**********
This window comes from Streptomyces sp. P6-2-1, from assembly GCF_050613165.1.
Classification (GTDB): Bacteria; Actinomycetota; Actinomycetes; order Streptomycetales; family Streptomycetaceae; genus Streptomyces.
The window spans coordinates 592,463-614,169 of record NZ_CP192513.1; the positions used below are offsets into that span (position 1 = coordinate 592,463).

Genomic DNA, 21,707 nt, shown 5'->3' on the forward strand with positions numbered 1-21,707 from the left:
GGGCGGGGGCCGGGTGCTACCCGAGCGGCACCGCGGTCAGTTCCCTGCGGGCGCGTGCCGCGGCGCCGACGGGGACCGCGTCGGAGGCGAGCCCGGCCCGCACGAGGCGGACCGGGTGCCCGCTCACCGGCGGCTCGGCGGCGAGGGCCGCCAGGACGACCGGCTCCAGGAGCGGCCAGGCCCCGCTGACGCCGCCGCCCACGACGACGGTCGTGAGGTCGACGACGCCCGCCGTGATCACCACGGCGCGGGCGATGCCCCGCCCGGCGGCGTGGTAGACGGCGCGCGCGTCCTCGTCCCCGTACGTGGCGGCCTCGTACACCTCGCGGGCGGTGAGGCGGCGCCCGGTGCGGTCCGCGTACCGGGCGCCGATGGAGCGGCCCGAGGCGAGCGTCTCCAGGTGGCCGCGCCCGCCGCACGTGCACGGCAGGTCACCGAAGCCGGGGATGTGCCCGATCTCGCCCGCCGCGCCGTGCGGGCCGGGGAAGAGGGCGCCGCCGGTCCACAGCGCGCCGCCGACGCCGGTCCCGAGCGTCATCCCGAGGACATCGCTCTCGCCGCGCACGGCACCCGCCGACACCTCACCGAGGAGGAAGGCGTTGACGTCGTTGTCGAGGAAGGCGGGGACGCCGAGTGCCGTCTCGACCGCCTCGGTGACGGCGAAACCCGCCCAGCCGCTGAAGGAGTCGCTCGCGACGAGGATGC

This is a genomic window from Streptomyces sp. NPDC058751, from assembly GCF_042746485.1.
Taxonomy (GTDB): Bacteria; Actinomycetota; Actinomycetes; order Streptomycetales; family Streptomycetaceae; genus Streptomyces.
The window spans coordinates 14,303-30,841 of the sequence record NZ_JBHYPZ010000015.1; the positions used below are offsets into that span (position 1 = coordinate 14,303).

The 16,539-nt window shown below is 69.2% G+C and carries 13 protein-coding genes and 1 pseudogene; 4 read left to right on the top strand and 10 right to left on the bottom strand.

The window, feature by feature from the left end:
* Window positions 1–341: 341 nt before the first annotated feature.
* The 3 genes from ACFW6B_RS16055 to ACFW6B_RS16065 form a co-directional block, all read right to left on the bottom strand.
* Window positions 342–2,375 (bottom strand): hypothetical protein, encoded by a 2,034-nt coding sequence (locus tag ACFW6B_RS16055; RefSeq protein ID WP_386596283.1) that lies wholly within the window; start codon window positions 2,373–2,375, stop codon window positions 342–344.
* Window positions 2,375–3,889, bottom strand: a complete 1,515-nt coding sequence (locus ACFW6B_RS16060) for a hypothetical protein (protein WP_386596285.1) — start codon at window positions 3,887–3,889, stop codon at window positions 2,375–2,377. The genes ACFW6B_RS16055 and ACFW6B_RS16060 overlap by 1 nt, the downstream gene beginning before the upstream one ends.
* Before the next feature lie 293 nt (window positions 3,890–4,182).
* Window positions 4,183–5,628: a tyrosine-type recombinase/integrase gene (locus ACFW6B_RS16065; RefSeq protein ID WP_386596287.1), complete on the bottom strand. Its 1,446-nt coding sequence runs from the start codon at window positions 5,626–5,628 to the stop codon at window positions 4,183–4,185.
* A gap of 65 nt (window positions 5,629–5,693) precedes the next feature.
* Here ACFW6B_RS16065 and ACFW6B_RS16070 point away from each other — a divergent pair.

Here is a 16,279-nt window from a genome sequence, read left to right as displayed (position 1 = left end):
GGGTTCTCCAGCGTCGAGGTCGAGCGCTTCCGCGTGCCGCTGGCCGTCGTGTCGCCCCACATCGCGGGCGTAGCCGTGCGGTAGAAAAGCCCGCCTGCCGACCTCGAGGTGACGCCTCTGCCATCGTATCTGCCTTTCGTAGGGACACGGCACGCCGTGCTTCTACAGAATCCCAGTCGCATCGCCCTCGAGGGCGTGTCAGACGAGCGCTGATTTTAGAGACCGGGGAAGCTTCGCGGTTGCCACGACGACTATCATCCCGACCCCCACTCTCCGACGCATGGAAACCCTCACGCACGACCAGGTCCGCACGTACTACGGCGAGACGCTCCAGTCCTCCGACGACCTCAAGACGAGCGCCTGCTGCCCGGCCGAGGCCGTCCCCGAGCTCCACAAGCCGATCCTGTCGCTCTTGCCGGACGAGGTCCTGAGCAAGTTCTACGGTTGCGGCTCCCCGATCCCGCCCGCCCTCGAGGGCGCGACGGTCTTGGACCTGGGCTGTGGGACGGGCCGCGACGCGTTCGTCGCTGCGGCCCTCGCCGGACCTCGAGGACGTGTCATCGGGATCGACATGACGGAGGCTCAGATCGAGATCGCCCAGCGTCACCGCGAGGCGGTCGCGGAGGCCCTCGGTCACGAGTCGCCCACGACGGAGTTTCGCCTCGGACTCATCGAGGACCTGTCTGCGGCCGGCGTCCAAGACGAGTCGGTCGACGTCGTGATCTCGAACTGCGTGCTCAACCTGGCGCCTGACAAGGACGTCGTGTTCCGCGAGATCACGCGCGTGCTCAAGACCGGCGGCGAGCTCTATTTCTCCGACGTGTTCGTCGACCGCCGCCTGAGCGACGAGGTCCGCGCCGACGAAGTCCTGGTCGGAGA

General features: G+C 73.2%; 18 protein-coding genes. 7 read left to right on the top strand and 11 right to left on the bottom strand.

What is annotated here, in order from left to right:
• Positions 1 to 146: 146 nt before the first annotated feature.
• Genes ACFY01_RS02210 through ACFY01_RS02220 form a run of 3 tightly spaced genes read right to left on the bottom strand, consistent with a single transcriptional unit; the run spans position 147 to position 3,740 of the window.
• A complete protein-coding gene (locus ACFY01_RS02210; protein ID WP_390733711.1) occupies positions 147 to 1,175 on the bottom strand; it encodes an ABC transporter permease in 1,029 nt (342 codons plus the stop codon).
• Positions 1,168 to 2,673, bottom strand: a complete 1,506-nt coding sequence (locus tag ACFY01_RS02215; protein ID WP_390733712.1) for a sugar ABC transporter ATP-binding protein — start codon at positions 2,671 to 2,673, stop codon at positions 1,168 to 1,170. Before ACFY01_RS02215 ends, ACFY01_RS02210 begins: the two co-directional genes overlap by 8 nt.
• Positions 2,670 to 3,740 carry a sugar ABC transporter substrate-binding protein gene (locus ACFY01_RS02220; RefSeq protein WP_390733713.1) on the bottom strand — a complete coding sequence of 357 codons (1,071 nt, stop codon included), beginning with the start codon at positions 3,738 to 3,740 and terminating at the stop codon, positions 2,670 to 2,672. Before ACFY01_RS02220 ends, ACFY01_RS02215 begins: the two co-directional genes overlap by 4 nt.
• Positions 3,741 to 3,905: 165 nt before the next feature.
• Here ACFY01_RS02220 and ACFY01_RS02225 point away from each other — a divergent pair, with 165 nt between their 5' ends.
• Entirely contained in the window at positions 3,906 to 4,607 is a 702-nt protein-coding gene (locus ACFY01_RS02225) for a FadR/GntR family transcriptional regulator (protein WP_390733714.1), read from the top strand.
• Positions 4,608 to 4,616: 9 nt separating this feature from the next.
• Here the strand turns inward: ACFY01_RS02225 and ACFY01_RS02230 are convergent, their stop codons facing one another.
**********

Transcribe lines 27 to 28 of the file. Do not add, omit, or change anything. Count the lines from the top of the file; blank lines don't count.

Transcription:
• Positions 2,670 to 3,740 carry a sugar ABC transporter substrate-binding protein gene (locus ACFY01_RS02220; RefSeq protein WP_390733713.1) on the bottom strand — a complete coding sequence of 357 codons (1,071 nt, stop codon included), beginning with the start codon at positions 3,738 to 3,740 and terminating at the stop codon, positions 2,670 to 2,672. Before ACFY01_RS02220 ends, ACFY01_RS02215 begins: the two co-directional genes overlap by 4 nt.
• Positions 3,741 to 3,905: 165 nt before the next feature.